The 6-minute walk test (6MWT) is a single measurement of functional status in patients with cardiovascular disease. It has not been studied at high altitude. We investigate the screening value of 6-minute walk distance (6MWD) and postexercise vital sign (VS) measurements as predictors of successfully reaching the summit or development of acute mountain sickness (AMS) on Aconcagua (6962 m).


Prospective observational cohort in Aconcagua Provincial Park, Argentina. Adults climbing the normal route who registered with base camp physicians were included. There were no exclusion criteria. VSs were measured before (resting) and after (postexercise) completion of 6MWT while volunteers acclimatized at Plaza de Mulas base camp (4365 m). Volunteers proceeded towards the summit at their own pace and upon descent returned a questionnaire with maximum altitude reached and Lake Louise AMS Self-report Score (LLSelf).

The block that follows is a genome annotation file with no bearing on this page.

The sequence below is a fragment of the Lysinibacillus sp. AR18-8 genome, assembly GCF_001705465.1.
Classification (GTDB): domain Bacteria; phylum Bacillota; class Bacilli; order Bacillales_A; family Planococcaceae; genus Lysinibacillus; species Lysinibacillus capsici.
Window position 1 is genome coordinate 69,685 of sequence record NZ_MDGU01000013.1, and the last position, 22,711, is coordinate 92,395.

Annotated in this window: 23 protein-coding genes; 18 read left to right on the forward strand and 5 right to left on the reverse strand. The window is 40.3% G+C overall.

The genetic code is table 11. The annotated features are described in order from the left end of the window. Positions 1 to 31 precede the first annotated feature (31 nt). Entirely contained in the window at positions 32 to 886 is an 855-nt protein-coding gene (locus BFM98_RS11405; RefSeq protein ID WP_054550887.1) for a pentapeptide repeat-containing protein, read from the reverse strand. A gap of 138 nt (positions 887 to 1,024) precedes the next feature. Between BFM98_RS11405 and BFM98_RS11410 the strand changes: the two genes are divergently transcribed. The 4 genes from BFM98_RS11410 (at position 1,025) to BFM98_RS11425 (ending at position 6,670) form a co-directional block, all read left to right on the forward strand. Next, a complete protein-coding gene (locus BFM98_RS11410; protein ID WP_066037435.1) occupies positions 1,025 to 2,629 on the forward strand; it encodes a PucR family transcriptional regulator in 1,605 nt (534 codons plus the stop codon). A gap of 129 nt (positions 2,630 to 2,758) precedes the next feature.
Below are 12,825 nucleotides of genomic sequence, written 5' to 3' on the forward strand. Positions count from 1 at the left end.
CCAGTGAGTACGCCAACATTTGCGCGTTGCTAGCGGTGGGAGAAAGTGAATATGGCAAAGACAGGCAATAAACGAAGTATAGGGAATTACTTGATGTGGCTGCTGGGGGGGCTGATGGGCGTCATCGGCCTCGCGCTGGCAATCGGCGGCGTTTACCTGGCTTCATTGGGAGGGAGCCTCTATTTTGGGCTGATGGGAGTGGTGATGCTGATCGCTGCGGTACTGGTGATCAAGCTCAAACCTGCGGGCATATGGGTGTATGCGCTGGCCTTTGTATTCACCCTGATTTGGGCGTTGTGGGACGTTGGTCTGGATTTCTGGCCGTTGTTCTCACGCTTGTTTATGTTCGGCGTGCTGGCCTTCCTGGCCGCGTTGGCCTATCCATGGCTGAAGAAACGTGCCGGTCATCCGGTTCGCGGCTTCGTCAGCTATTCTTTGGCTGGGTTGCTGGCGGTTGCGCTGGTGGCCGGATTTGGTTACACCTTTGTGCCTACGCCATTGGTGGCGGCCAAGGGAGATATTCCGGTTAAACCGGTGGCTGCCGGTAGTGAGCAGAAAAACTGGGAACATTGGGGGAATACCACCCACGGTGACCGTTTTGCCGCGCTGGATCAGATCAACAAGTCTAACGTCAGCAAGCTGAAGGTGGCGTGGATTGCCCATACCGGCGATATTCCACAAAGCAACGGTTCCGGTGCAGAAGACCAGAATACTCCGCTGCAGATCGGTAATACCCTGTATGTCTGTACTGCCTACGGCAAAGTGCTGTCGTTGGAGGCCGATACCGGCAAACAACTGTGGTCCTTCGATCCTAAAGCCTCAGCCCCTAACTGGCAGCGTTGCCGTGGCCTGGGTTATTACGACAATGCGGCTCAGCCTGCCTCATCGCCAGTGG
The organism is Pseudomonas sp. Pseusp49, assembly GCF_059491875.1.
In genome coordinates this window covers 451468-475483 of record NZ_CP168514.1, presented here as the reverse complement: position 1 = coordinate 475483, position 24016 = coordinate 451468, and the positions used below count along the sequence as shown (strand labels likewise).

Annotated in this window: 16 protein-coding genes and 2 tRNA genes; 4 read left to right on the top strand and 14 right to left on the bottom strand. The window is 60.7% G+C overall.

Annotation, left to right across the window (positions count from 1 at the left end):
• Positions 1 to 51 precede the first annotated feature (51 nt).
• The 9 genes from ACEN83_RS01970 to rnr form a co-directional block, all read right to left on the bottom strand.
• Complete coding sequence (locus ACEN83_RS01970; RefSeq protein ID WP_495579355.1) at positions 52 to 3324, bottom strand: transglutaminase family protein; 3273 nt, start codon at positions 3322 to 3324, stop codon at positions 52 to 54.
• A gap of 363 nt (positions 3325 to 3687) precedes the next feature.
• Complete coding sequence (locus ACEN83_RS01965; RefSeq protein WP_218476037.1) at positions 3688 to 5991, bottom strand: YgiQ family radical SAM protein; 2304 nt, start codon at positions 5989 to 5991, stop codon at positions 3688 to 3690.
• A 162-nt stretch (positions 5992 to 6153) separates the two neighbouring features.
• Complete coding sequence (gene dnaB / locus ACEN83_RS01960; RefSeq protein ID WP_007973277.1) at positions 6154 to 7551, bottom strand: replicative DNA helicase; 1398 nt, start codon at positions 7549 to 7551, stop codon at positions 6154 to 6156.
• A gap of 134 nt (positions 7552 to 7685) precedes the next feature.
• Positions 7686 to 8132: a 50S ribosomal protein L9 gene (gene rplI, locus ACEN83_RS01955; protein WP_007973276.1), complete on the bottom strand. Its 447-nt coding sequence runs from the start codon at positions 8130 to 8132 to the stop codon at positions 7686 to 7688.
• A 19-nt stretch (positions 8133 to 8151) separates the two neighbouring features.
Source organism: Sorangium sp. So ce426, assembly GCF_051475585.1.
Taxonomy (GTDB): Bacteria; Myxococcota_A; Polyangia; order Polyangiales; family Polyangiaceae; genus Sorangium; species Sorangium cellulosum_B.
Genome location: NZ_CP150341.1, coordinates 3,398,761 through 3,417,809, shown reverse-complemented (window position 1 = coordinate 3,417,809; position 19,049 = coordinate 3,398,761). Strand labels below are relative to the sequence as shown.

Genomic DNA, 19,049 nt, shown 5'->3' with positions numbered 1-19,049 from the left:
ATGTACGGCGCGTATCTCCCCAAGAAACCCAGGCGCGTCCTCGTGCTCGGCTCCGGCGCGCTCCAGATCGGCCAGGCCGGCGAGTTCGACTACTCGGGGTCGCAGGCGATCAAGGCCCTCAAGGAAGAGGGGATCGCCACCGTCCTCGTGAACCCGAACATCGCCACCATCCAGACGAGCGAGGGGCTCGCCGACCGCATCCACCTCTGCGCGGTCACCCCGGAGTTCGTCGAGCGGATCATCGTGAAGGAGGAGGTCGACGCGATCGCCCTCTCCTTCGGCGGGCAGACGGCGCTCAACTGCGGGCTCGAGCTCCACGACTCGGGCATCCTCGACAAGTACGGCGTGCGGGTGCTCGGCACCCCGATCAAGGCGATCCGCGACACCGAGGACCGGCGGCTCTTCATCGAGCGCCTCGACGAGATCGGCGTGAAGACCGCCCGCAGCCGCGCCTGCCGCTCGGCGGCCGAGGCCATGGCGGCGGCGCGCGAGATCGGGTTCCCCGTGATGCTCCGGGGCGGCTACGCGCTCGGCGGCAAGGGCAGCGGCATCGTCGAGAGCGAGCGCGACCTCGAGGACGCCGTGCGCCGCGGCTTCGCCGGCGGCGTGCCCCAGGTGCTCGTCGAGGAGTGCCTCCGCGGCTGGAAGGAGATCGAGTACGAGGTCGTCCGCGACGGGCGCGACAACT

One hundred twenty-four volunteers completed the 6MWT. Sixty-four volunteers (51.6%) completed questionnaires; 56% summited. Median LLSelf was 4 (IQR: 3.0-6.5). There was no association between any resting or postexercise VS measurements and AMS. However, mean postexercise SpO(2) was 80.8% in summiters and 76.4% in nonsummiters, a difference of -4.4% (95% CI: -6.7 to -2.0, p = 0.0005). Postexercise SpO(2) < 75% had 97.2% sensitivity and negative likelihood ratio of 0.086 in predicting the outcome of successfully reaching the summit: only one climber with SpO(2) < 75% successfully reached the summit.


This study provides the first published data on 6MWD recorded in the field at high altitude. Postexercise SpO(2) < 75% may be a useful screening test for predicting the outcome of successfully reaching the summit of Aconcagua.